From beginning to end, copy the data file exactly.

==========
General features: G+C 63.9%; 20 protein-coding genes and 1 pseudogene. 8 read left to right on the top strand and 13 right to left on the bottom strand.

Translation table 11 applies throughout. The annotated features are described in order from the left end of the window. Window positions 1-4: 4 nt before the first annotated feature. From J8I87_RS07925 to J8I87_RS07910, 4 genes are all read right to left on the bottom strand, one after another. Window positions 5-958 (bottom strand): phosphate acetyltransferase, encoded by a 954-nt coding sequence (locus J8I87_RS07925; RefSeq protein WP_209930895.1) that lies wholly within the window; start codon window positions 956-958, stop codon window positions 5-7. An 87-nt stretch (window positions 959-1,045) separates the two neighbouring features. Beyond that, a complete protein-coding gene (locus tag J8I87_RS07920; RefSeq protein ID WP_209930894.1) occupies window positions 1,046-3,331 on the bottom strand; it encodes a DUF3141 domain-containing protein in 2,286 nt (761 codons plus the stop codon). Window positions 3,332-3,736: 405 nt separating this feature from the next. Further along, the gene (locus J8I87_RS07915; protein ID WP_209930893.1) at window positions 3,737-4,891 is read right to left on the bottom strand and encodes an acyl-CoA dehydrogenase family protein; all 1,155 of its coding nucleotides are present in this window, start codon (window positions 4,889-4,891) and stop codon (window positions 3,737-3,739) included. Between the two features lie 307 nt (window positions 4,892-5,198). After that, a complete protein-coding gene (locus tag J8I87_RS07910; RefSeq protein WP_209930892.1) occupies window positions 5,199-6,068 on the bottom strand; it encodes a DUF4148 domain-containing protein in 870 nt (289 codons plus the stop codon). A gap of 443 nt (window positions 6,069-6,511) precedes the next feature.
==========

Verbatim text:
General features: G+C 63.9%; 20 protein-coding genes and 1 pseudogene. 8 read left to right on the top strand and 13 right to left on the bottom strand.

Translation table 11 applies throughout. The annotated features are described in order from the left end of the window. Window positions 1-4: 4 nt before the first annotated feature. From J8I87_RS07925 to J8I87_RS07910, 4 genes are all read right to left on the bottom strand, one after another. Window positions 5-958 (bottom strand): phosphate acetyltransferase, encoded by a 954-nt coding sequence (locus J8I87_RS07925; RefSeq protein WP_209930895.1) that lies wholly within the window; start codon window positions 956-958, stop codon window positions 5-7. An 87-nt stretch (window positions 959-1,045) separates the two neighbouring features. Beyond that, a complete protein-coding gene (locus tag J8I87_RS07920; RefSeq protein ID WP_209930894.1) occupies window positions 1,046-3,331 on the bottom strand; it encodes a DUF3141 domain-containing protein in 2,286 nt (761 codons plus the stop codon). Window positions 3,332-3,736: 405 nt separating this feature from the next. Further along, the gene (locus J8I87_RS07915; protein ID WP_209930893.1) at window positions 3,737-4,891 is read right to left on the bottom strand and encodes an acyl-CoA dehydrogenase family protein; all 1,155 of its coding nucleotides are present in this window, start codon (window positions 4,889-4,891) and stop codon (window positions 3,737-3,739) included. Between the two features lie 307 nt (window positions 4,892-5,198). After that, a complete protein-coding gene (locus tag J8I87_RS07910; RefSeq protein WP_209930892.1) occupies window positions 5,199-6,068 on the bottom strand; it encodes a DUF4148 domain-containing protein in 870 nt (289 codons plus the stop codon). A gap of 443 nt (window positions 6,069-6,511) precedes the next feature.